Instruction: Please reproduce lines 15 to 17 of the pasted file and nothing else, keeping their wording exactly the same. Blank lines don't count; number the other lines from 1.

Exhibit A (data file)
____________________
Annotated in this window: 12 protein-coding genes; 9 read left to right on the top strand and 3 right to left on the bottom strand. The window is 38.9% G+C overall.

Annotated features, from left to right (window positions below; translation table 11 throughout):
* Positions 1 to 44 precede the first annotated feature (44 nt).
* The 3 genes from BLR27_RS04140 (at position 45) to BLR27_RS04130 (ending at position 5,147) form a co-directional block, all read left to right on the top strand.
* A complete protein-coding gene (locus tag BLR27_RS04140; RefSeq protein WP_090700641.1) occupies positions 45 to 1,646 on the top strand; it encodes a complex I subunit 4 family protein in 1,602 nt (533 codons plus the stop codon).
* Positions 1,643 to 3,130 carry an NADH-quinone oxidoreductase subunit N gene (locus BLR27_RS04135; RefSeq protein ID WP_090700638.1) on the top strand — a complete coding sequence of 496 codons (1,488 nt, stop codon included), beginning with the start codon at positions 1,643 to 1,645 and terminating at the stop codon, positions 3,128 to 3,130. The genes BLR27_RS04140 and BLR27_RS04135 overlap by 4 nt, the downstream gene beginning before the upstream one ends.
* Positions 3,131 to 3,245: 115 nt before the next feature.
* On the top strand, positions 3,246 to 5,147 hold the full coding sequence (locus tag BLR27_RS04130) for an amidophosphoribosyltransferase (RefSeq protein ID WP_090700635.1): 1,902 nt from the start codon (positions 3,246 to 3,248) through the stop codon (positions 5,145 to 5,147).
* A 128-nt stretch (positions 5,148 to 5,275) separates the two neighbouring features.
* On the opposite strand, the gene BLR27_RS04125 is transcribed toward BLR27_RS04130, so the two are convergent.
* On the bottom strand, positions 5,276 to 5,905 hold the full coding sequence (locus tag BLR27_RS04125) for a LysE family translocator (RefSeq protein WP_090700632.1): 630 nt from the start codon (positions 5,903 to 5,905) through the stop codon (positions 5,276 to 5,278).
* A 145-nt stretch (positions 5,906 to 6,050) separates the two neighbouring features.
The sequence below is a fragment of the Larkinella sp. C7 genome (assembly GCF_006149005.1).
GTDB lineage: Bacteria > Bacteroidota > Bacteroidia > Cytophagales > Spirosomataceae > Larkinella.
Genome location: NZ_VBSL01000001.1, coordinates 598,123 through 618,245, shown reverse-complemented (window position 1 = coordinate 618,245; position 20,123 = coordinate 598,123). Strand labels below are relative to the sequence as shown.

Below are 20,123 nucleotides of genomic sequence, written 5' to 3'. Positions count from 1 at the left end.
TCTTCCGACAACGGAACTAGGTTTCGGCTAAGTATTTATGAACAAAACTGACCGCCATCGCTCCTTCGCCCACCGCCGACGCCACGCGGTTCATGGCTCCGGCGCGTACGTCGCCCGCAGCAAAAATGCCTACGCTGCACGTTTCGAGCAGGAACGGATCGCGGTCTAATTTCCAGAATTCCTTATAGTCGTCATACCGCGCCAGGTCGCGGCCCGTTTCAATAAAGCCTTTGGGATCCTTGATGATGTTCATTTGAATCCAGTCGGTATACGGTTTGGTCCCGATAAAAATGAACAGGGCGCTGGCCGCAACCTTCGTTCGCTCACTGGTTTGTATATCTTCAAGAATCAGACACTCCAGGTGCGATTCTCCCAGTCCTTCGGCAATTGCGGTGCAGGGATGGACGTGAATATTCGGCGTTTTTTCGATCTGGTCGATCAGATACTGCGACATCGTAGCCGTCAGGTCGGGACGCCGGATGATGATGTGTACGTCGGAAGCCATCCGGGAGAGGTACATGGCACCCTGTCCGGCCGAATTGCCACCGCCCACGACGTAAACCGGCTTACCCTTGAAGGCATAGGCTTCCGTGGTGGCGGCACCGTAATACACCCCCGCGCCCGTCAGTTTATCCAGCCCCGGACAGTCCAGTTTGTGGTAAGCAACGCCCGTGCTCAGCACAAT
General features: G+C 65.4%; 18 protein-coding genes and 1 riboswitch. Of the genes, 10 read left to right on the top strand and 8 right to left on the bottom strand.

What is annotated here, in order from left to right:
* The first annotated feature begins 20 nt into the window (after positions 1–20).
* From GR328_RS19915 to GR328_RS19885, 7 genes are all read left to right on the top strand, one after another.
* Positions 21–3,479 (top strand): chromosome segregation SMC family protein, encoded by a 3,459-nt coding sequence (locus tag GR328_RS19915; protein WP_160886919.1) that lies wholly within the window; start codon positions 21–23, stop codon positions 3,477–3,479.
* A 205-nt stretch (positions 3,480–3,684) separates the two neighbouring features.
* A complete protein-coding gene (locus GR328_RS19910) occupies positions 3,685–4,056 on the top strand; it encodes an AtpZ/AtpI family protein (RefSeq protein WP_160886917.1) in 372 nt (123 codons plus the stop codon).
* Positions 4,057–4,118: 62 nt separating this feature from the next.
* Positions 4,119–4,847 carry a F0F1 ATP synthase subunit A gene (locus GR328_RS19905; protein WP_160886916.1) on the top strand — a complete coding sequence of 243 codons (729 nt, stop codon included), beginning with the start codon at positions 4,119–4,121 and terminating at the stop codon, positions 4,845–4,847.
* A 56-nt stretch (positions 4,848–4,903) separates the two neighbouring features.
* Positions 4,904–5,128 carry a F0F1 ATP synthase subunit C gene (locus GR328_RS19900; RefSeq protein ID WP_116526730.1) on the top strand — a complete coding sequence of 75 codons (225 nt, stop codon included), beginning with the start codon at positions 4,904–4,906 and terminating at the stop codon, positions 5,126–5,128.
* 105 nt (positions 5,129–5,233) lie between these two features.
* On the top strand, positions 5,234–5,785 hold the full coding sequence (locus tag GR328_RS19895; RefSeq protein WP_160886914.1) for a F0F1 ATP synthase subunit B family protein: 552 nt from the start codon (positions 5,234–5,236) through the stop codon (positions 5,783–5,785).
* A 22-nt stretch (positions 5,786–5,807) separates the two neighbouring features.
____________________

Genome location: NZ_VBSL01000001.1, coordinates 598,123 through 618,245, shown reverse-complemented (window position 1 = coordinate 618,245; position 20,123 = coordinate 598,123). Strand labels below are relative to the sequence as shown.

Below are 20,123 nucleotides of genomic sequence, written 5' to 3'. Positions count from 1 at the left end.
TCTTCCGACAACGGAACTAGGTTTCGGCTAAGTATTTATGAACAAAACTGACCGCCATCGCTCCTTCGCCCACCGCCGACGCCACGCGGTTCATGGCTCCGGCGCGTACGTCGCCCGCAGCAAAAATGCCTACGCTGCACGTTTCGAGCAGGAACGGATCGCGGTCTAATTTCCAGAATTCCTTATAGTCGTCATACCGCGCCAGGTCGCGGCCCGTTTCAATAAAGCCTTTGGGATCCTTGATGATGTTCATTTGAATCCAGTCGGTATACGGTTTGGTCCCGATAAAAATGAACAGGGCGCTGGCCGCAACCTTCGTTCGCTCACTGGTTTGTATATCTTCAAGAATCAGACACTCCAGGTGCGATTCTCCCAGTCCTTCGGCAATTGCGGTGCAGGGATGGACGTGAATATTCGGCGTTTTTTCGATCTGGTCGATCAGATACTGCGACATCGTAGCCGTCAGGTCGGGACGCCGGATGATGATGTGTACGTCGGAAGCCATCCGGGAGAGGTACATGGCACCCTGTCCGGCCGAATTGCCACCGCCCACGACGTAAACCGGCTTACCCTTGAAGGCATAGGCTTCCGTGGTGGCGGCACCGTAATACACCCCCGCGCCCGTCAGTTTATCCAGCCCCGGACAGTCCAGTTTGTGGTAAGCAACGCCCGTGCTCAGCACAAT